- See the Summon sequence here.
|Judgement Bolt||40||30||Lightning-elemental damage to all enemies.|
Summoning Ramuh costs 40 MP. He performs Judgement Bolt dealing Lightning-elemental damage at 1.875x the base magic damage to all enemies, which cannot be reflected. This attack is very powerful early on, especially against enemies weak to Lightning, but is costly in MP. Ramuh's damage is outclassed later on by Trine and Bolt3.
The Ramuh Materia has small stat changes of -2% HP, but +2% MP and +1 Magic. These changes are small enough to not be too detrimental to physical attacking characters, and are the same as those from the Lightning Materia with no Strength penalty. This makes Ramuh a great Materia to link with the Elemental Materia on a weapon to cause physical attacks to deal Lightning damage, or to armor to grant resistance to, immunity to, or absorption to Lightning damage based on the level. If used on weapons, it is a great choice for characters geared towards physical attacks with a higher Strength: Cloud, Barret, Tifa, and Cid.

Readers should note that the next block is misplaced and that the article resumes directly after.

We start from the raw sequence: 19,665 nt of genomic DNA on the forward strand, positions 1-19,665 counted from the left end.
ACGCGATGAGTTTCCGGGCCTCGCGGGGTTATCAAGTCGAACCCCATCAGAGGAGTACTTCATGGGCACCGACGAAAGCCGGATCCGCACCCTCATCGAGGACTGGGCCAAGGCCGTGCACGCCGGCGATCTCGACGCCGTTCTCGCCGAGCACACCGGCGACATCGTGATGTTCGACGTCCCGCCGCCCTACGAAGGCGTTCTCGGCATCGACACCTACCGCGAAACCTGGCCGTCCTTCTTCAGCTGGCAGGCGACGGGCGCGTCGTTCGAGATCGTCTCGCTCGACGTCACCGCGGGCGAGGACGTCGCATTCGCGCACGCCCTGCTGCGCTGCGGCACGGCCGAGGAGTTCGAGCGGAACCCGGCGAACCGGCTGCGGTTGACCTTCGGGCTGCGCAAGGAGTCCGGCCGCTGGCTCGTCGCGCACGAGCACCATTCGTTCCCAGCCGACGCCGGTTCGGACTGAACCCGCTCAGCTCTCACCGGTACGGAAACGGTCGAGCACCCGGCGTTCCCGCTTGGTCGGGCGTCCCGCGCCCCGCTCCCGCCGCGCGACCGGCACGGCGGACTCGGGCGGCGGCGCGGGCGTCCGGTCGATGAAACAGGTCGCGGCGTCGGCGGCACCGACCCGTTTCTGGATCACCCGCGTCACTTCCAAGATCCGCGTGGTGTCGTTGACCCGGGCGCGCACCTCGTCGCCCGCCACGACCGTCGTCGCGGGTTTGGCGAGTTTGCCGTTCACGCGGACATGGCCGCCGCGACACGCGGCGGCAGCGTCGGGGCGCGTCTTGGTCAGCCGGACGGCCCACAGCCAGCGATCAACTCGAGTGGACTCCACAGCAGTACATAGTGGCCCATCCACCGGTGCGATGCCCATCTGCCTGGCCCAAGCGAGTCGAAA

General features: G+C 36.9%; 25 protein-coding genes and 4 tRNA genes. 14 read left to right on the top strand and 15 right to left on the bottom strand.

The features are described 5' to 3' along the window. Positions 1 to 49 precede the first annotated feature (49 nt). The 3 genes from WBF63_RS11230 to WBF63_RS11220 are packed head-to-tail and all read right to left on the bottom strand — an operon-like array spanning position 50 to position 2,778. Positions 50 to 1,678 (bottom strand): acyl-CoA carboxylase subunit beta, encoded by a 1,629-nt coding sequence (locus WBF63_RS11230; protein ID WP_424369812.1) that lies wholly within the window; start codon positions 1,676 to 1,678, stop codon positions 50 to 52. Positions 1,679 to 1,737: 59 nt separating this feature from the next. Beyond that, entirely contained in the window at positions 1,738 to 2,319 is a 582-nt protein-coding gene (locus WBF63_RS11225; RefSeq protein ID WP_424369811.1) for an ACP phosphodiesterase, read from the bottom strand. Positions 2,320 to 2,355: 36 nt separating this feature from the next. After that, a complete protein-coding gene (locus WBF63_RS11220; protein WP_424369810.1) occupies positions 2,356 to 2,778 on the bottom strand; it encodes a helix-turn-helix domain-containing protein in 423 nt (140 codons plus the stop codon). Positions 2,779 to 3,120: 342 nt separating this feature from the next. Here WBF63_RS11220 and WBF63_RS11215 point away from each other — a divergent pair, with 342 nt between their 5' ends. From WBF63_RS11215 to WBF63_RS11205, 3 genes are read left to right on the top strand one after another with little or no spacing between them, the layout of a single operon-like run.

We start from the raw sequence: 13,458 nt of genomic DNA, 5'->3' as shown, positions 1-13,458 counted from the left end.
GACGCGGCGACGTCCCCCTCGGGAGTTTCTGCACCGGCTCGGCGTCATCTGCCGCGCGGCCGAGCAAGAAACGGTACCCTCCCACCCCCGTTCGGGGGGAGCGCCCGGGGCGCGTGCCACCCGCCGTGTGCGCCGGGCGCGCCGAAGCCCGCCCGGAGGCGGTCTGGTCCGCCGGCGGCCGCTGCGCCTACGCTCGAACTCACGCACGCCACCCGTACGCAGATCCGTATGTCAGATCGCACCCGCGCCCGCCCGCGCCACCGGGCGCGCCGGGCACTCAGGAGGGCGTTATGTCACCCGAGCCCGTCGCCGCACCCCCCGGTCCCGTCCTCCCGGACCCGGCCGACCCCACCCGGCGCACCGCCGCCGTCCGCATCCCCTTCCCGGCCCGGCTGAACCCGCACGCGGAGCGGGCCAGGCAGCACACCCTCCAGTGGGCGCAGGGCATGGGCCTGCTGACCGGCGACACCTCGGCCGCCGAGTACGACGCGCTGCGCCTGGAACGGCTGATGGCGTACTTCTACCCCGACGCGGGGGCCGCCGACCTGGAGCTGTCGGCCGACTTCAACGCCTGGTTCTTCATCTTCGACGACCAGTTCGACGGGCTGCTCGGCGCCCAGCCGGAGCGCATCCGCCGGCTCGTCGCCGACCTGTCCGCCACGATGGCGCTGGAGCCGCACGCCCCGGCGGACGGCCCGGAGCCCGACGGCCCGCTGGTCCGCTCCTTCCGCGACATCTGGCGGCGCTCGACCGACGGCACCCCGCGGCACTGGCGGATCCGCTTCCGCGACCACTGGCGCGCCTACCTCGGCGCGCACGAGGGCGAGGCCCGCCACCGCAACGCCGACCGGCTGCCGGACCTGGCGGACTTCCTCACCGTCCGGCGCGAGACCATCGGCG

Ramuh is the only purely Lightning-elemental summon. In terms of pure damage, he is outclassed by Bolt3, which though should be paired with Support Materia for maximum usefulness. Kujata and Typhon also deal greater Lightning-elemental damage than Ramuh, but is mixed in with other elements, meaning enemies weak to Lightning may still resist the other elements.
Lahmu, who is often portrayed as a bearded man with a red sash and four to six curls on his head. Ramuh could also be loosely based on an epic Hindu poem, written by Valmiki, called Ramayana. Its protagonist is Raama (also spelled Rama), said to have been the incarnation of the Hindu god, Vishnu. The name Ramuh could be an amalgam of Raama and Vishnu.Ramuh could be based on
In the Final Fantasy series, Ramuh is an old, bearded sage with a staff who casts thunder magic. He could be based on the king Ra-mu of a supposedly sunken continent, Mu. The element of lightning could come from the Hebrew word רעם (rá'am), meaning thunder, or thunderclap. His previous name, Indra, is the name of the king of the Devas in Hindu mythology, the god of rain, lightning, and storms.